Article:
As Yogi Berra once said, "You've got to be very careful if you don't know where you're going, because you might not get there." Projects usually get the go-ahead for good reasons, but the motivation for a project may be barely sketched out when the project begins. Before you can work out the details of how you'll perform the project, you must identify what the project is supposed to achieve.
Dr. Joseph M. Juran's definition of a project is a problem scheduled for solution, so identifying the problem to solve is usually the first step. A project mission presents the problem in a way that makes people care. Because most problems have more than one possible solution, the project strategy outlines the solution you've picked. From there, you identify all the goals for the project, the results it will deliver, and the assumptions you've made in preparing the plan.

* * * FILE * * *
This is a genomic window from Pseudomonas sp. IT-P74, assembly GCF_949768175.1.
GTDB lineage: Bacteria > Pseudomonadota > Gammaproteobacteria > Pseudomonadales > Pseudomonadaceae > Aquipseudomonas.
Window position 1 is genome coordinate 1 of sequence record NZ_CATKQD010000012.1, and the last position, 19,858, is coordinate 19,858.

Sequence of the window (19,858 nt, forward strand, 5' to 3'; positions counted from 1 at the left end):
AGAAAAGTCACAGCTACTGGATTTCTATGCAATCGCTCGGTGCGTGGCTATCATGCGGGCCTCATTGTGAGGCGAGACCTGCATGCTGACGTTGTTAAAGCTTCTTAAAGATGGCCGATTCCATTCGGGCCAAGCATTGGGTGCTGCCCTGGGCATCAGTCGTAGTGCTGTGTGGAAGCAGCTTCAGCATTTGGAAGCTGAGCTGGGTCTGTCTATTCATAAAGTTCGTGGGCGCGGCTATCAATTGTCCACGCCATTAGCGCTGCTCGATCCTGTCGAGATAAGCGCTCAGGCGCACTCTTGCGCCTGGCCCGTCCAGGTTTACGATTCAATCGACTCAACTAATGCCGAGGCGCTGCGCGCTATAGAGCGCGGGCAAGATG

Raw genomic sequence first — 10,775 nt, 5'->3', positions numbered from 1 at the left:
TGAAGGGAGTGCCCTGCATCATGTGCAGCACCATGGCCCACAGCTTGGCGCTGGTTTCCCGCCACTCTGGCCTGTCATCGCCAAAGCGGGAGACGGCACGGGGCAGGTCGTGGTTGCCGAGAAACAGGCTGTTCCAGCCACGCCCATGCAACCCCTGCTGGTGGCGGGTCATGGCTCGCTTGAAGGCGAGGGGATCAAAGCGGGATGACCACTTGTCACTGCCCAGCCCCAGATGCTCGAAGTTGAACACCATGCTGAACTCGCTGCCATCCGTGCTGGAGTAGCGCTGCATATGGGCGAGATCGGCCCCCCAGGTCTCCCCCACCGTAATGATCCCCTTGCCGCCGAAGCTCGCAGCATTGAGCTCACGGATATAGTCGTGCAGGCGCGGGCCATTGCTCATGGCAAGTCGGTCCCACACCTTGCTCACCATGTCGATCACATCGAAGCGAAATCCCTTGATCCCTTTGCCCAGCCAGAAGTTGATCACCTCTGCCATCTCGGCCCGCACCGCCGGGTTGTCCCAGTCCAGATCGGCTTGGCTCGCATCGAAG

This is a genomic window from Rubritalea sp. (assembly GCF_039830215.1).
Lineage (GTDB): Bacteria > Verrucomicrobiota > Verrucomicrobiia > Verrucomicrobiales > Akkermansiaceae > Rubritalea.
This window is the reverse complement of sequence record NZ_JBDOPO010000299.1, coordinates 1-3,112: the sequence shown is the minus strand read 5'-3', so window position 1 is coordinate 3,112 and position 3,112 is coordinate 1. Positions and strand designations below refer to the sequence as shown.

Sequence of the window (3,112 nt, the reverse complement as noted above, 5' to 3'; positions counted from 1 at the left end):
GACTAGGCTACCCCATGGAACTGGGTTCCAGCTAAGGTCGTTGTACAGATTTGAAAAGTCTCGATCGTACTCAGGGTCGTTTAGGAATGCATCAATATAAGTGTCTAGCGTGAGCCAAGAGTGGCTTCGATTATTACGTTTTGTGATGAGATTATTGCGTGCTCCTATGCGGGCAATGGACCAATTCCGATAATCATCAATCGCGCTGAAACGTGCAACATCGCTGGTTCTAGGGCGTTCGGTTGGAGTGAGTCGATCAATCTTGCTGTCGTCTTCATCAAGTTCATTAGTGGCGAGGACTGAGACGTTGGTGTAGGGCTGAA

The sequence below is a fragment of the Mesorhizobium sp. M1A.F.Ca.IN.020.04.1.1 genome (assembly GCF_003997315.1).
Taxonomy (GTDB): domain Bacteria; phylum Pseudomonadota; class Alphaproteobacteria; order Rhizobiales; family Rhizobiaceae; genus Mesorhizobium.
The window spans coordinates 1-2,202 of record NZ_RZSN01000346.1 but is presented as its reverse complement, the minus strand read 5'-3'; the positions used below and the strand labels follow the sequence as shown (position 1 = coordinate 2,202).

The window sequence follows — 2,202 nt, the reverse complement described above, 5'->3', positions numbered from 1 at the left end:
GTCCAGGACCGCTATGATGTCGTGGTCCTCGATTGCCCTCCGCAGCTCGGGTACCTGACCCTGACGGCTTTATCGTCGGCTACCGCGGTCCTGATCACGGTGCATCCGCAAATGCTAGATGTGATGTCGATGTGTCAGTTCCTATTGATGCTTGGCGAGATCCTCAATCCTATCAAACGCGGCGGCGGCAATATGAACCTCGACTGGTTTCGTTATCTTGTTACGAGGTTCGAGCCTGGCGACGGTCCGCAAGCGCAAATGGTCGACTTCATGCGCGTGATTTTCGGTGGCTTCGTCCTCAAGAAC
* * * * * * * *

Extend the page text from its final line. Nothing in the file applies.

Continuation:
When you start to identify the problem to solve, your colleagues turn into hypochondriacs, overwhelmed with symptoms and making wild guesses at the underlying problem. Just like antibiotics don't help when you have a virus, the right solution to the wrong problem is still wrong. As project manager, your job is to tease out the real problem from the project sponsor, customer, and other stakeholders.
Most people offer solutions instead of describing the actual problem. For example, suppose your CEO says the problem is that the company doesn't have a TV commercial. You could start planning to ...